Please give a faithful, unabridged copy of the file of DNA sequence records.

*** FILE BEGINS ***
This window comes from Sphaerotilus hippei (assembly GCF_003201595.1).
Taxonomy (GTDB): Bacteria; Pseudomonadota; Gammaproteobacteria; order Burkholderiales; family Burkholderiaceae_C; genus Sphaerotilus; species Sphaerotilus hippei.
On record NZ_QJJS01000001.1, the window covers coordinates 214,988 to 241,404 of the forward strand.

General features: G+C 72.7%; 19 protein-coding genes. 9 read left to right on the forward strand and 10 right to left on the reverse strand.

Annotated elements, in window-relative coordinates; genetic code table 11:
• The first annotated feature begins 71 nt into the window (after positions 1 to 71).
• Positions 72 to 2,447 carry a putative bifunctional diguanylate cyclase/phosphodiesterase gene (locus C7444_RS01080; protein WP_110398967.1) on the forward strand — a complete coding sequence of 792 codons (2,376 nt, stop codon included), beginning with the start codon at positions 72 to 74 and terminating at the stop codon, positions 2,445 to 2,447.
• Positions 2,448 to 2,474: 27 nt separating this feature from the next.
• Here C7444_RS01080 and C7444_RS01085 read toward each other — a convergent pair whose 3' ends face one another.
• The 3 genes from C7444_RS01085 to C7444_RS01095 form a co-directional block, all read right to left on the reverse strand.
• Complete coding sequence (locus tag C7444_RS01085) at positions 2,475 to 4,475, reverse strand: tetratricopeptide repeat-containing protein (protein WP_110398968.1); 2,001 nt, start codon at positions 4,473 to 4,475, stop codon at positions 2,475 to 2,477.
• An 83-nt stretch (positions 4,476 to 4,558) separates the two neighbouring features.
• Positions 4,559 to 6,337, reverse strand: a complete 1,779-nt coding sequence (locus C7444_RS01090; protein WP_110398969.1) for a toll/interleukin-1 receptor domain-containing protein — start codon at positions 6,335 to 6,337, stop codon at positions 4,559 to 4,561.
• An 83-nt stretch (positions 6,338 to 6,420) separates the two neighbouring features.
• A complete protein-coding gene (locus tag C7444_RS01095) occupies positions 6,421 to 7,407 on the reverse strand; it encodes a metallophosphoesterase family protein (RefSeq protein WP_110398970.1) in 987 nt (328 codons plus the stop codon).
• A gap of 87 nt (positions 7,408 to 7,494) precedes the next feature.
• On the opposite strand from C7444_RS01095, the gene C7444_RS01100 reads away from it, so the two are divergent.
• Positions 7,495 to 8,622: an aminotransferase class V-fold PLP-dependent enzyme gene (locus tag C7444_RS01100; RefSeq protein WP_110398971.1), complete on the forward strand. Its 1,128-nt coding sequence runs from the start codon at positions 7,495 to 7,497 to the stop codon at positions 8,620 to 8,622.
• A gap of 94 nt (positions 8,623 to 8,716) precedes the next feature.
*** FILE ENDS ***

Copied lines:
This window comes from Sphaerotilus hippei (assembly GCF_003201595.1).
Taxonomy (GTDB): Bacteria; Pseudomonadota; Gammaproteobacteria; order Burkholderiales; family Burkholderiaceae_C; genus Sphaerotilus; species Sphaerotilus hippei.
On record NZ_QJJS01000001.1, the window covers coordinates 214,988 to 241,404 of the forward strand.

General features: G+C 72.7%; 19 protein-coding genes. 9 read left to right on the forward strand and 10 right to left on the reverse strand.

Annotated elements, in window-relative coordinates; genetic code table 11:
• The first annotated feature begins 71 nt into the window (after positions 1 to 71).
• Positions 72 to 2,447 carry a putative bifunctional diguanylate cyclase/phosphodiesterase gene (locus C7444_RS01080; protein WP_110398967.1) on the forward strand — a complete coding sequence of 792 codons (2,376 nt, stop codon included), beginning with the start codon at positions 72 to 74 and terminating at the stop codon, positions 2,445 to 2,447.
• Positions 2,448 to 2,474: 27 nt separating this feature from the next.
• Here C7444_RS01080 and C7444_RS01085 read toward each other — a convergent pair whose 3' ends face one another.
• The 3 genes from C7444_RS01085 to C7444_RS01095 form a co-directional block, all read right to left on the reverse strand.
• Complete coding sequence (locus tag C7444_RS01085) at positions 2,475 to 4,475, reverse strand: tetratricopeptide repeat-containing protein (protein WP_110398968.1); 2,001 nt, start codon at positions 4,473 to 4,475, stop codon at positions 2,475 to 2,477.
• An 83-nt stretch (positions 4,476 to 4,558) separates the two neighbouring features.
• Positions 4,559 to 6,337, reverse strand: a complete 1,779-nt coding sequence (locus C7444_RS01090; protein WP_110398969.1) for a toll/interleukin-1 receptor domain-containing protein — start codon at positions 6,335 to 6,337, stop codon at positions 4,559 to 4,561.
• An 83-nt stretch (positions 6,338 to 6,420) separates the two neighbouring features.
• A complete protein-coding gene (locus tag C7444_RS01095) occupies positions 6,421 to 7,407 on the reverse strand; it encodes a metallophosphoesterase family protein (RefSeq protein WP_110398970.1) in 987 nt (328 codons plus the stop codon).
• A gap of 87 nt (positions 7,408 to 7,494) precedes the next feature.
• On the opposite strand from C7444_RS01095, the gene C7444_RS01100 reads away from it, so the two are divergent.
• Positions 7,495 to 8,622: an aminotransferase class V-fold PLP-dependent enzyme gene (locus tag C7444_RS01100; RefSeq protein WP_110398971.1), complete on the forward strand. Its 1,128-nt coding sequence runs from the start codon at positions 7,495 to 7,497 to the stop codon at positions 8,620 to 8,622.
• A gap of 94 nt (positions 8,623 to 8,716) precedes the next feature.